Leaving Austin, the tour generally heads to Elgin to visit Southside Market and Meyer's . Both places have storied pasts — operating for 125 and 65 years respectively — and are renowned for producing Elgin hot guts, a natural casing sausage stuffed with coarsely chopped beef. You can find sausage from both Southside and Meyer's sold in supermarkets throughout the state, but nothing beats eating them right from the smokers in Elgin. While the beef sausage is the main draw, the jalapeño cheddar sausage, which contains a pork and beef mix, is equally delicious.
From Elgin the tour rolls up to Taylor. While the Brotherhood has certainly enjoyed plenty of delicious barbecue up to this point, the environments they have done so in are decidedly modern — Franklin and La Barbecue are situated in densely populated urban areas and both Meyer's and Southside, despite being decades old, occupy relatively new buildings.
But in Taylor one finds true old-school places, steeped in nostalgia, petrified in pit smoke and, for the most part, unsullied by the glitz and gleam of the modern world. Taylor looks like a ghost town, with thrift and antique shops (mostly indistinguishable from each other) lining the main street nestled between empty store fronts, where one imagines banks and groceries must have once stood. A train track runs through town and both the places the tour visits seem to be decidedly on the wrong side of it.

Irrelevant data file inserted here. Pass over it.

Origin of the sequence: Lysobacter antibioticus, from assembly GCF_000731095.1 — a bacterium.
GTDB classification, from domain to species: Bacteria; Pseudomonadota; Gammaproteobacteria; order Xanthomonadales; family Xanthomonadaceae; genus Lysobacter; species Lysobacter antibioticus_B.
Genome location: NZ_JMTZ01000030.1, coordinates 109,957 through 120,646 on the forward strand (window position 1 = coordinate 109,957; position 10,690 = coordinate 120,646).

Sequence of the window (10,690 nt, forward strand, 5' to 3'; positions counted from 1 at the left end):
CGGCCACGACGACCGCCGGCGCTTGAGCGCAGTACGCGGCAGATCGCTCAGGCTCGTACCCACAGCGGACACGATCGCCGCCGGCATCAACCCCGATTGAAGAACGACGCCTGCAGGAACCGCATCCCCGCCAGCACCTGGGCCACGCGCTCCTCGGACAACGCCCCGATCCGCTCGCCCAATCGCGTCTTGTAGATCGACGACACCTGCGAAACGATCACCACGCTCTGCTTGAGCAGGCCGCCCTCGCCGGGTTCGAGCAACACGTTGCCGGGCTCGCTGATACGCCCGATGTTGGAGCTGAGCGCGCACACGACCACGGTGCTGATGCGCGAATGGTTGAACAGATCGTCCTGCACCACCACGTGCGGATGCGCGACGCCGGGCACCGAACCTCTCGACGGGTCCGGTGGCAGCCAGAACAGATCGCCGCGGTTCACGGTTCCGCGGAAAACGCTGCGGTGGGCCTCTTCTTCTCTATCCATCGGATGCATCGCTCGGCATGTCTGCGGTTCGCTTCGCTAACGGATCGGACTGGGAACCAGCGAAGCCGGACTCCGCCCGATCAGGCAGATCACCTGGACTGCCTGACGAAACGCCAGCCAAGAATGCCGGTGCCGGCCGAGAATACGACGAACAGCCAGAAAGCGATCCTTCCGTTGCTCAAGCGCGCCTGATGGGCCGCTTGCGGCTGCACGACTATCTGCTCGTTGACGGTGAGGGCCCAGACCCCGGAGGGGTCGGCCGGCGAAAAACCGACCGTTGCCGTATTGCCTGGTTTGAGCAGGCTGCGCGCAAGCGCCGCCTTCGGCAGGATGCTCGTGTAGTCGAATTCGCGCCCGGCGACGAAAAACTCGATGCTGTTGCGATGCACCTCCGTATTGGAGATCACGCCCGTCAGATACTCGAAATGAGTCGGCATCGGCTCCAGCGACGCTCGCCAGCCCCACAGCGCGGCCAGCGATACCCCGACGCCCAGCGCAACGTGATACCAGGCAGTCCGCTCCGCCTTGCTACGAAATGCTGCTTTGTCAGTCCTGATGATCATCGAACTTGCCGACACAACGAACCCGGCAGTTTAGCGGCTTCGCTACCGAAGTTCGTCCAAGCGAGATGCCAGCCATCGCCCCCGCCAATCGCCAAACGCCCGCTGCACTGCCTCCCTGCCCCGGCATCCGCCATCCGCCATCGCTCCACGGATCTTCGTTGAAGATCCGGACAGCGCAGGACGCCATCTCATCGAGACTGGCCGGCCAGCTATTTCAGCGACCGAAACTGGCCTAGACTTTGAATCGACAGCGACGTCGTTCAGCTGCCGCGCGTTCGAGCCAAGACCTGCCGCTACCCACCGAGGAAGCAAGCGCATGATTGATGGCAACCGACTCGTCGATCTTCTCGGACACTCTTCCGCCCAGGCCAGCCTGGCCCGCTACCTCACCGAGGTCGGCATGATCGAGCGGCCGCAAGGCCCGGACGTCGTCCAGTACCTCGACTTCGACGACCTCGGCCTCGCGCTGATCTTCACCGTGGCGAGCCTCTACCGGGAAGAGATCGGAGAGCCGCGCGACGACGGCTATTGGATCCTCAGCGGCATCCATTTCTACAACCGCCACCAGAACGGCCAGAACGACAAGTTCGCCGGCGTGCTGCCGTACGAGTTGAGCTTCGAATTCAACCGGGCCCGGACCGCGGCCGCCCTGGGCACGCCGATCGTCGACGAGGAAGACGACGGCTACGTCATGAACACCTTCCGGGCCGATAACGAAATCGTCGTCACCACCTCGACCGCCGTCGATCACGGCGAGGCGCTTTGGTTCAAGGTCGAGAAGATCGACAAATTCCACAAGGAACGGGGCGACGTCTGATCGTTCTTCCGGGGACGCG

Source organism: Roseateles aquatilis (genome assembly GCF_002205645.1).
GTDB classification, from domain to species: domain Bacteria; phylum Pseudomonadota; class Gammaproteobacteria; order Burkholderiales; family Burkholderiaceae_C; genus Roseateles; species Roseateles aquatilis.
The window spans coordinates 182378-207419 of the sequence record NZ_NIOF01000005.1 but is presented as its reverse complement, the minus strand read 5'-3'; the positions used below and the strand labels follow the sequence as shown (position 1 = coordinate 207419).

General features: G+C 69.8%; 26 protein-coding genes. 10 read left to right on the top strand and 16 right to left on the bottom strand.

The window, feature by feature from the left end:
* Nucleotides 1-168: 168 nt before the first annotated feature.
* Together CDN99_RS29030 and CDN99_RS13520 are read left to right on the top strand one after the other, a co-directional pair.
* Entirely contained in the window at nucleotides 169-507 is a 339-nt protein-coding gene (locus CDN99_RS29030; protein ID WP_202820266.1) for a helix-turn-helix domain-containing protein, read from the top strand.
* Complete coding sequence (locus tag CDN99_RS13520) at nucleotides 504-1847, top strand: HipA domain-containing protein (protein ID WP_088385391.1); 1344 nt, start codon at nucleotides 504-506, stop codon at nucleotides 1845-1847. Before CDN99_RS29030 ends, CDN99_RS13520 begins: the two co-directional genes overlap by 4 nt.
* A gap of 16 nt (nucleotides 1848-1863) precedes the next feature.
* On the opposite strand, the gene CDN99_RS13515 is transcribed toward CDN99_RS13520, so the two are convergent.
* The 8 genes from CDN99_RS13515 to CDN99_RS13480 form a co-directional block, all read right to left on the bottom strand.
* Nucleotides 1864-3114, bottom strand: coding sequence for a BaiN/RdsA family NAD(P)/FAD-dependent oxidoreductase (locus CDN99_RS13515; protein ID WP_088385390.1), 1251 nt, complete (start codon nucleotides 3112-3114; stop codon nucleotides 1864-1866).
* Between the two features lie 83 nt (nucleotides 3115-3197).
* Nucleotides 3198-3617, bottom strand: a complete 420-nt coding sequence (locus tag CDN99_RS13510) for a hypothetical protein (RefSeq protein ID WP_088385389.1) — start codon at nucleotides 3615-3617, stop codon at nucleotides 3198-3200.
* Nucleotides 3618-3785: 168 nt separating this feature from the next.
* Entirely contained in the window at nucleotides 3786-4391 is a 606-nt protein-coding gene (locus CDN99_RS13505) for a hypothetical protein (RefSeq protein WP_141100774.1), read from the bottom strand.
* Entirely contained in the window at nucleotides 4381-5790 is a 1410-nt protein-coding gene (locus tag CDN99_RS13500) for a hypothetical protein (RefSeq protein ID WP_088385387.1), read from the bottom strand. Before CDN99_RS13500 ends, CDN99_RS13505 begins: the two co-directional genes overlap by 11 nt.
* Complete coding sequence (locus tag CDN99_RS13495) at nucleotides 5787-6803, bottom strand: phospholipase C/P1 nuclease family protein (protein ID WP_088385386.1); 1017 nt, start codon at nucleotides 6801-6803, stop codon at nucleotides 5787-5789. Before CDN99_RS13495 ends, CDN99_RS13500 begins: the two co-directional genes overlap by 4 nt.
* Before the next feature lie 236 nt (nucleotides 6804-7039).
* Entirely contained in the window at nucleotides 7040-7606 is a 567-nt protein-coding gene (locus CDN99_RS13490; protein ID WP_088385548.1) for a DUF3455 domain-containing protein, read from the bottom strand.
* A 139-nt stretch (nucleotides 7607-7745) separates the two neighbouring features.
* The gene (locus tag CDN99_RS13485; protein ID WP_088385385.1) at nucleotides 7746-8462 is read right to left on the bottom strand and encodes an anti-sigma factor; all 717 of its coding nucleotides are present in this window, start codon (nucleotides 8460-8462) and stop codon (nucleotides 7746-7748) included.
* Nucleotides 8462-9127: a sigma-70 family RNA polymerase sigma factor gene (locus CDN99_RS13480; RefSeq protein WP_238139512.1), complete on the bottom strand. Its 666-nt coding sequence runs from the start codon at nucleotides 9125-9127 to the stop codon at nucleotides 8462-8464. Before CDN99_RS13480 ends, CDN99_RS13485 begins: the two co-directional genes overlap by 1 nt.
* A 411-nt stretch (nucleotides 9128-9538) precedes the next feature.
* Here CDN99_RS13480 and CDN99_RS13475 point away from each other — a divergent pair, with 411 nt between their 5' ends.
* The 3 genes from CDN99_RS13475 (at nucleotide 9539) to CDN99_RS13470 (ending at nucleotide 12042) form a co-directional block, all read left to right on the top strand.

First stop is Louie Mueller Barbecue, for what is the purest, most stripped-down expression of Texas barbecue. The room is stained a dark brown from decades of inadequately ventilated pit smoke circling the building. The barbecue here is consummate, with textbook brisket and ribs. It is the place that the Brotherhood has visited the most times, often as many as four visits during the tour.
Equally beloved is Taylor Cafe, where the day wraps up with beef brisket sandwiches and ice cold beers. Taylor Cafe is operated by the venerable and legendary pit master Vencil Mares, who just turned 95 and holds court at the end of the bar.
DAY 2: City Market and Lockhart's Finest